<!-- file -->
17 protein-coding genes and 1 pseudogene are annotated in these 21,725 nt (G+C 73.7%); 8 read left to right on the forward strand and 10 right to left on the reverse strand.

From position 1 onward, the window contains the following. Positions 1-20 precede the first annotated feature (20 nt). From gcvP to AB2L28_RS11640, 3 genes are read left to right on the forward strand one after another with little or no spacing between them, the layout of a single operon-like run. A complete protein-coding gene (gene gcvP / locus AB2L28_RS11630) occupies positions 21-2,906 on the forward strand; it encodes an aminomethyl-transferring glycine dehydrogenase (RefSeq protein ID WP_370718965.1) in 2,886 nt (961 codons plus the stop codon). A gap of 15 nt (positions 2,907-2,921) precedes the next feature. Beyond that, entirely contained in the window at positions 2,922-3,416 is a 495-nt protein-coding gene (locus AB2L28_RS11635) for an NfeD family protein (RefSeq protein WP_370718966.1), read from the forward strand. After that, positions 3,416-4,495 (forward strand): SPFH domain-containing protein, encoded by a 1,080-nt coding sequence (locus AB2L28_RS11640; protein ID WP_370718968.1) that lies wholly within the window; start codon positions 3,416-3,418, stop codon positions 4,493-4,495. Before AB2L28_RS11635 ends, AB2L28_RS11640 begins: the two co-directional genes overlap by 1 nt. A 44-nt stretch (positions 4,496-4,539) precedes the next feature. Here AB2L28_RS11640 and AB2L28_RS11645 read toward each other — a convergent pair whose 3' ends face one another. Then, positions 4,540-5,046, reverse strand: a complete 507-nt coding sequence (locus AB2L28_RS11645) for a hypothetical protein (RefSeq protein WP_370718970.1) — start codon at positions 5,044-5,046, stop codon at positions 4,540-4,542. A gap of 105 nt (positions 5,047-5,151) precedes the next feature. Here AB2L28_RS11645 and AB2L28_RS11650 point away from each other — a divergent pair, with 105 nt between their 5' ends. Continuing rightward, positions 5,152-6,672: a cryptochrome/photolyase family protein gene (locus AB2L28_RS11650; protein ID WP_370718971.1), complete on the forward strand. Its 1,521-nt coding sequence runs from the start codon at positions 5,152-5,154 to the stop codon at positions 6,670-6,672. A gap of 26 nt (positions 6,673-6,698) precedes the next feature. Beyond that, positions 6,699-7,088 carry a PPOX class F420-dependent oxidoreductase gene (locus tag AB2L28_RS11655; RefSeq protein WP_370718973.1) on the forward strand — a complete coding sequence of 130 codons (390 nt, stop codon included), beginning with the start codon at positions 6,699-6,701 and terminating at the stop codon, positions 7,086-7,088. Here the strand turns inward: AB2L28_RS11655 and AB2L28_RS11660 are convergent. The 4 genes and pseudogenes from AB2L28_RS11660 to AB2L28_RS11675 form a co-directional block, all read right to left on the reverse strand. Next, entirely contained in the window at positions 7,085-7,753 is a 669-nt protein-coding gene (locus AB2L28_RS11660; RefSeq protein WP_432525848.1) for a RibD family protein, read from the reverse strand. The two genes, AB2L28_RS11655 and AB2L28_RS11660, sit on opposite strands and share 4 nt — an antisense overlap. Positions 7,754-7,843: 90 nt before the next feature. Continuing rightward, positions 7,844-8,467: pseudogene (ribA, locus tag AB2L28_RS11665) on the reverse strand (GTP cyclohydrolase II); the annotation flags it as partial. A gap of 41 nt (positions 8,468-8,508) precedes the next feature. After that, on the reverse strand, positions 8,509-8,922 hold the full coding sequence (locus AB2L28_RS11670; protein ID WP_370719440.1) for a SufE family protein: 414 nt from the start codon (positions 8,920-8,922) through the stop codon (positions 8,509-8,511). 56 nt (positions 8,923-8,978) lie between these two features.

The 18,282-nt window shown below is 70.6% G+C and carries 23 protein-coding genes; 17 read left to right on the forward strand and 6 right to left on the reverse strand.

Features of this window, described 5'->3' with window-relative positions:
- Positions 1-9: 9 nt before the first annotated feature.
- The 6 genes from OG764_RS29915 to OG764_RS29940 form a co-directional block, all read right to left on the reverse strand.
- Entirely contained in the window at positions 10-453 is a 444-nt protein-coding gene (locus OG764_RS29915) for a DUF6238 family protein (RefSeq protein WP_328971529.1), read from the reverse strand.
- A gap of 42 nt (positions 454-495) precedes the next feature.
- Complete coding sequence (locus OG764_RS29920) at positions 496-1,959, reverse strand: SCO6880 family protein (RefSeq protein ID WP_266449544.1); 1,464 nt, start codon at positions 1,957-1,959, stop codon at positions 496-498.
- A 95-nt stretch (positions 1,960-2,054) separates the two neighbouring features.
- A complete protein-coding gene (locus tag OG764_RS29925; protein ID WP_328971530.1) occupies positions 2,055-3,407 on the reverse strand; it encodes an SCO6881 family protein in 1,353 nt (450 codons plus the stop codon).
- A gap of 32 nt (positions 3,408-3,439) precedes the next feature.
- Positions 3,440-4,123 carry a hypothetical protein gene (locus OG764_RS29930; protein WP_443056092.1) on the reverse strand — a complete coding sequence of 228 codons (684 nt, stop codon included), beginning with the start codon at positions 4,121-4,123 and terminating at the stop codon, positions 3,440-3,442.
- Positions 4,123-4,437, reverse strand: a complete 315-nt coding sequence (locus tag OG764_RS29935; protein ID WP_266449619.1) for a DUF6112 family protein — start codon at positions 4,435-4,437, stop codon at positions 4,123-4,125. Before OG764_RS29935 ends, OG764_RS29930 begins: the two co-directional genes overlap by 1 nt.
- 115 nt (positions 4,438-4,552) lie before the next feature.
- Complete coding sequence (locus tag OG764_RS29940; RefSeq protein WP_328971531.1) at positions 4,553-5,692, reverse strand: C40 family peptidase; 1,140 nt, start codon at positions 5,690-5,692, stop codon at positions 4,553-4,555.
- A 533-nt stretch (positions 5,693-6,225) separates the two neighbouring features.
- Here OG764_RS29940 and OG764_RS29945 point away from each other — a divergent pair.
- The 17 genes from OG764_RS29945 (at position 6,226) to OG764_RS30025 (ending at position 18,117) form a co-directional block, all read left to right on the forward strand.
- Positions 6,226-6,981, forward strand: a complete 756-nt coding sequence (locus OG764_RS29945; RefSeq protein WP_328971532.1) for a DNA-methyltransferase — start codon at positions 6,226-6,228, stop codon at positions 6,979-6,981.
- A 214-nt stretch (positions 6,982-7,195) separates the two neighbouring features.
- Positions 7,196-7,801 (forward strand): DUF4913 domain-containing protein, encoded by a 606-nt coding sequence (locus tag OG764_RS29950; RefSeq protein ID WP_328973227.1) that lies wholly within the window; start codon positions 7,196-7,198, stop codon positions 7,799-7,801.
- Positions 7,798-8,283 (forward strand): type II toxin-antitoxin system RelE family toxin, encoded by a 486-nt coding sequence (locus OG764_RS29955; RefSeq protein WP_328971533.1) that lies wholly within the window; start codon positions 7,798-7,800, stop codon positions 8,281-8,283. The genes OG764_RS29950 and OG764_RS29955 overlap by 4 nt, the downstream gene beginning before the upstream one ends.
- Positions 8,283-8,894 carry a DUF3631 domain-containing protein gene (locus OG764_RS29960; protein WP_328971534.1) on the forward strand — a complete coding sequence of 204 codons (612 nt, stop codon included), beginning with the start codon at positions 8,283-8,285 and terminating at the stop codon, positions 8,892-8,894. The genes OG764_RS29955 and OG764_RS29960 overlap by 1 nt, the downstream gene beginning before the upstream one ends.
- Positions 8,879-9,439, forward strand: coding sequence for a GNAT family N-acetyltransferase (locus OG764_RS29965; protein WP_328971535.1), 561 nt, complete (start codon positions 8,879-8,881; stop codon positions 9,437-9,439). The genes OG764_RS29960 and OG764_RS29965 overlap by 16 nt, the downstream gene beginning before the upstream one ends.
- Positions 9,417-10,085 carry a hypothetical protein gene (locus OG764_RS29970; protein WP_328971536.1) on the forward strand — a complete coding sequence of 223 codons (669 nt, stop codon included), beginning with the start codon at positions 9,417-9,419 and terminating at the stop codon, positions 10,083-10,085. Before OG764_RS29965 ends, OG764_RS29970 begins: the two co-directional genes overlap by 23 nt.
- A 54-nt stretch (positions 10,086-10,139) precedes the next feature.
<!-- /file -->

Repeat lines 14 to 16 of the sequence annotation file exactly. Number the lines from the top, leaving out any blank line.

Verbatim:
- Positions 4,123-4,437, reverse strand: a complete 315-nt coding sequence (locus tag OG764_RS29935; protein ID WP_266449619.1) for a DUF6112 family protein — start codon at positions 4,435-4,437, stop codon at positions 4,123-4,125. Before OG764_RS29935 ends, OG764_RS29930 begins: the two co-directional genes overlap by 1 nt.
- 115 nt (positions 4,438-4,552) lie before the next feature.
- Complete coding sequence (locus tag OG764_RS29940; RefSeq protein WP_328971531.1) at positions 4,553-5,692, reverse strand: C40 family peptidase; 1,140 nt, start codon at positions 5,690-5,692, stop codon at positions 4,553-4,555.